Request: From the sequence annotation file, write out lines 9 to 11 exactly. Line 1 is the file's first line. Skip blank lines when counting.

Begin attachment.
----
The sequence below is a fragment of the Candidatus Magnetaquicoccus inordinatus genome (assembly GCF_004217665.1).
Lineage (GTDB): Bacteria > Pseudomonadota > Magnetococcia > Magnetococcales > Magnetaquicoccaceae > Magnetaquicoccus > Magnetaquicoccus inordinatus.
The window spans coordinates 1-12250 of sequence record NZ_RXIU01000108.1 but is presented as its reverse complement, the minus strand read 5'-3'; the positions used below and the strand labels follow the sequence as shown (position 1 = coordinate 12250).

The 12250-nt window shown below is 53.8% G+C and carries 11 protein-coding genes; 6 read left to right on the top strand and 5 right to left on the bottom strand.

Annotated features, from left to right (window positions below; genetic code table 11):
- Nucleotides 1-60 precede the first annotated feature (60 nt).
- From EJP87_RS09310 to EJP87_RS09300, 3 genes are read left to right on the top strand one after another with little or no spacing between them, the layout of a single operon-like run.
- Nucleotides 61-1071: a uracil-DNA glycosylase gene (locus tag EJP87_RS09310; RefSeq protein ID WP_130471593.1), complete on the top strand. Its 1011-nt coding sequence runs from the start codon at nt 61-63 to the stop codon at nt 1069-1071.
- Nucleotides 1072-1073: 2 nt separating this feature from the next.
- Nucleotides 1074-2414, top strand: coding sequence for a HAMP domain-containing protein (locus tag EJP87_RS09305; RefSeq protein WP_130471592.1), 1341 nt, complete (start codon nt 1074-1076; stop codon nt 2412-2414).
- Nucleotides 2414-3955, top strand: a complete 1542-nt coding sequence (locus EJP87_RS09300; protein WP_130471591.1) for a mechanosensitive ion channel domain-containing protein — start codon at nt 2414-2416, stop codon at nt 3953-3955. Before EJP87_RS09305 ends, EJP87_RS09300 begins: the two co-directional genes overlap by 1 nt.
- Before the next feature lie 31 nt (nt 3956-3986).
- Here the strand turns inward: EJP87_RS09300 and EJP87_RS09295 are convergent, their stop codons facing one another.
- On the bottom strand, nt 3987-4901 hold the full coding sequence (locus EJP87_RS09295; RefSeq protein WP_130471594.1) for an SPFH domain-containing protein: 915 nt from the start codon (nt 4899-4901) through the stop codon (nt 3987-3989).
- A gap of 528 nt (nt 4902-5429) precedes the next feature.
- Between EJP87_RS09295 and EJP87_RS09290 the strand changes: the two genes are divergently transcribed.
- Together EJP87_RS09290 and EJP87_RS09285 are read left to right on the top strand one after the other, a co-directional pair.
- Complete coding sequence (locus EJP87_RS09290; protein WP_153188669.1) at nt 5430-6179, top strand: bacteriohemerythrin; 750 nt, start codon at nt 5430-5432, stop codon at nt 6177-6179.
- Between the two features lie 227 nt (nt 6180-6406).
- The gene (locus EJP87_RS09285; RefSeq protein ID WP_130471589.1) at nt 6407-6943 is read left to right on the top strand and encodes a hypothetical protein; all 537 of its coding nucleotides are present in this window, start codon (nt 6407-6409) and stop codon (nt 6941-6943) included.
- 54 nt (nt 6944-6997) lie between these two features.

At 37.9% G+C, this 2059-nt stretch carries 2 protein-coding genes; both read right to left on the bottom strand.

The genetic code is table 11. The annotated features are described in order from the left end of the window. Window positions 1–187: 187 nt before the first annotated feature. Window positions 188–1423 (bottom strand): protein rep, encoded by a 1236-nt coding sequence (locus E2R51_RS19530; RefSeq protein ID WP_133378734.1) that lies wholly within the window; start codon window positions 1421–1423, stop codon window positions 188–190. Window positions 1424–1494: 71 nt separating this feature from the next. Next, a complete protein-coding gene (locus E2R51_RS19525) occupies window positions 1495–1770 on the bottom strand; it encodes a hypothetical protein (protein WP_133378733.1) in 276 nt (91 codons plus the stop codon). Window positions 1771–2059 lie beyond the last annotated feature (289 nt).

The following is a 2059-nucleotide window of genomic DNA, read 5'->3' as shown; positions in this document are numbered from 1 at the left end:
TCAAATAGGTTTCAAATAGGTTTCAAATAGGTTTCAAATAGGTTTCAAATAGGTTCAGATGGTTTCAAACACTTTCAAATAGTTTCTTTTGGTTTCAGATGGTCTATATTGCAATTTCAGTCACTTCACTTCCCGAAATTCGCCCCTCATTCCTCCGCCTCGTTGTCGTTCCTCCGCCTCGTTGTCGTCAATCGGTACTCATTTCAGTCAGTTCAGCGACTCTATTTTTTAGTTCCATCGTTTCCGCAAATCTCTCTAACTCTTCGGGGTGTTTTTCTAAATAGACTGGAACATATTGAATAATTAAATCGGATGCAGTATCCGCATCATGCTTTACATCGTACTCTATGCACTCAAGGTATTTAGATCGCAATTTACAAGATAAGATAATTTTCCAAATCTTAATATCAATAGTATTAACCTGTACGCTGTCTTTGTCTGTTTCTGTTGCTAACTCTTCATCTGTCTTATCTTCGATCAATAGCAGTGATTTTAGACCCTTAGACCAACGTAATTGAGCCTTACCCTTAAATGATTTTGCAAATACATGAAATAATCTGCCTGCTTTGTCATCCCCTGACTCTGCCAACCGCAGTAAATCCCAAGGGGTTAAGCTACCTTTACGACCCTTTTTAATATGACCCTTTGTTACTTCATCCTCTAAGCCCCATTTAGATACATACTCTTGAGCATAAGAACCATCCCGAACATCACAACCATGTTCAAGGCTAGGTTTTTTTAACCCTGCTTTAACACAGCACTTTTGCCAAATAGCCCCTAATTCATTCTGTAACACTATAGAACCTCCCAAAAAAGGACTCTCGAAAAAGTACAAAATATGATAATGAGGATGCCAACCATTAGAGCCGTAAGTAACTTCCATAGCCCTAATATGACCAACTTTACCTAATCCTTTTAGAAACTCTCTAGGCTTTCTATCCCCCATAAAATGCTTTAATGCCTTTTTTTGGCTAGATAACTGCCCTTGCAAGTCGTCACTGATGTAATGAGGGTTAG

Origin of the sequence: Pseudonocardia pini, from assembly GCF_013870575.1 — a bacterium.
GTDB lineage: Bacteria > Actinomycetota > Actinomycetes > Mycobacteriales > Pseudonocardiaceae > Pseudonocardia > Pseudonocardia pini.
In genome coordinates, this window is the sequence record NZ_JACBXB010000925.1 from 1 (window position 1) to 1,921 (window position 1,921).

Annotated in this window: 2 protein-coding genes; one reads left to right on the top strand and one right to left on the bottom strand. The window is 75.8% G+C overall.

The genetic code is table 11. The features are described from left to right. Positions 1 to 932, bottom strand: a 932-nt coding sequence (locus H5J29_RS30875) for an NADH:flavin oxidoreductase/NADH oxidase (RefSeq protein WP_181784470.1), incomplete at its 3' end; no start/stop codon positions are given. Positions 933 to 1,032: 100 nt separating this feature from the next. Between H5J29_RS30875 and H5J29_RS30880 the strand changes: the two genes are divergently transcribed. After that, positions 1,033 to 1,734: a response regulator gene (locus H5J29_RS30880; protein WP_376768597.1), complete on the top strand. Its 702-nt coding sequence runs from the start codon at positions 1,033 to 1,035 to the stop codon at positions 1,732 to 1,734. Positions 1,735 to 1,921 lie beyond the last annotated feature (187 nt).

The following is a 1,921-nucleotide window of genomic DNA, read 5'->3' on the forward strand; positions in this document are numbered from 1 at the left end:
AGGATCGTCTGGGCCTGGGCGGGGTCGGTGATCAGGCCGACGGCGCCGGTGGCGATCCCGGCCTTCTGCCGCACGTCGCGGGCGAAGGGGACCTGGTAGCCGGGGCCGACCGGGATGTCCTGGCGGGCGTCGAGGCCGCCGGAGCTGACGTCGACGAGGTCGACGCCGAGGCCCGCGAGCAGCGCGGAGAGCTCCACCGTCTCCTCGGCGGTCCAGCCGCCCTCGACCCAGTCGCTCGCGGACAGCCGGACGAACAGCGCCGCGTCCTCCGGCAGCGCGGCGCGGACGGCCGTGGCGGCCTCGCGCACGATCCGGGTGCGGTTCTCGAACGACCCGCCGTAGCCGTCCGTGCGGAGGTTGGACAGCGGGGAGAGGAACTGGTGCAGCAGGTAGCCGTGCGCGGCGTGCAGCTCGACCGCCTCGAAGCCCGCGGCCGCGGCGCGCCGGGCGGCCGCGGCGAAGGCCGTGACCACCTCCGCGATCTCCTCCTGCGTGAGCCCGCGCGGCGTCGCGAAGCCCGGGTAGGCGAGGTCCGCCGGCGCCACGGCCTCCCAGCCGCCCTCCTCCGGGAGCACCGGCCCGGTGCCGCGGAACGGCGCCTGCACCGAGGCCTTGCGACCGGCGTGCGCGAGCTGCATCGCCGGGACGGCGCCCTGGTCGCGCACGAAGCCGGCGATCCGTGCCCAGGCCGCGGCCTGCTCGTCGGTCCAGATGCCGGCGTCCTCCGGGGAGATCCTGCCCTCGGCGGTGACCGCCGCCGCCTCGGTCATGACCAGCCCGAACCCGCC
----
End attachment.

- Nucleotides 1072-1073: 2 nt separating this feature from the next.
- Nucleotides 1074-2414, top strand: coding sequence for a HAMP domain-containing protein (locus tag EJP87_RS09305; RefSeq protein WP_130471592.1), 1341 nt, complete (start codon nt 1074-1076; stop codon nt 2412-2414).
- Nucleotides 2414-3955, top strand: a complete 1542-nt coding sequence (locus EJP87_RS09300; protein WP_130471591.1) for a mechanosensitive ion channel domain-containing protein — start codon at nt 2414-2416, stop codon at nt 3953-3955. Before EJP87_RS09305 ends, EJP87_RS09300 begins: the two co-directional genes overlap by 1 nt.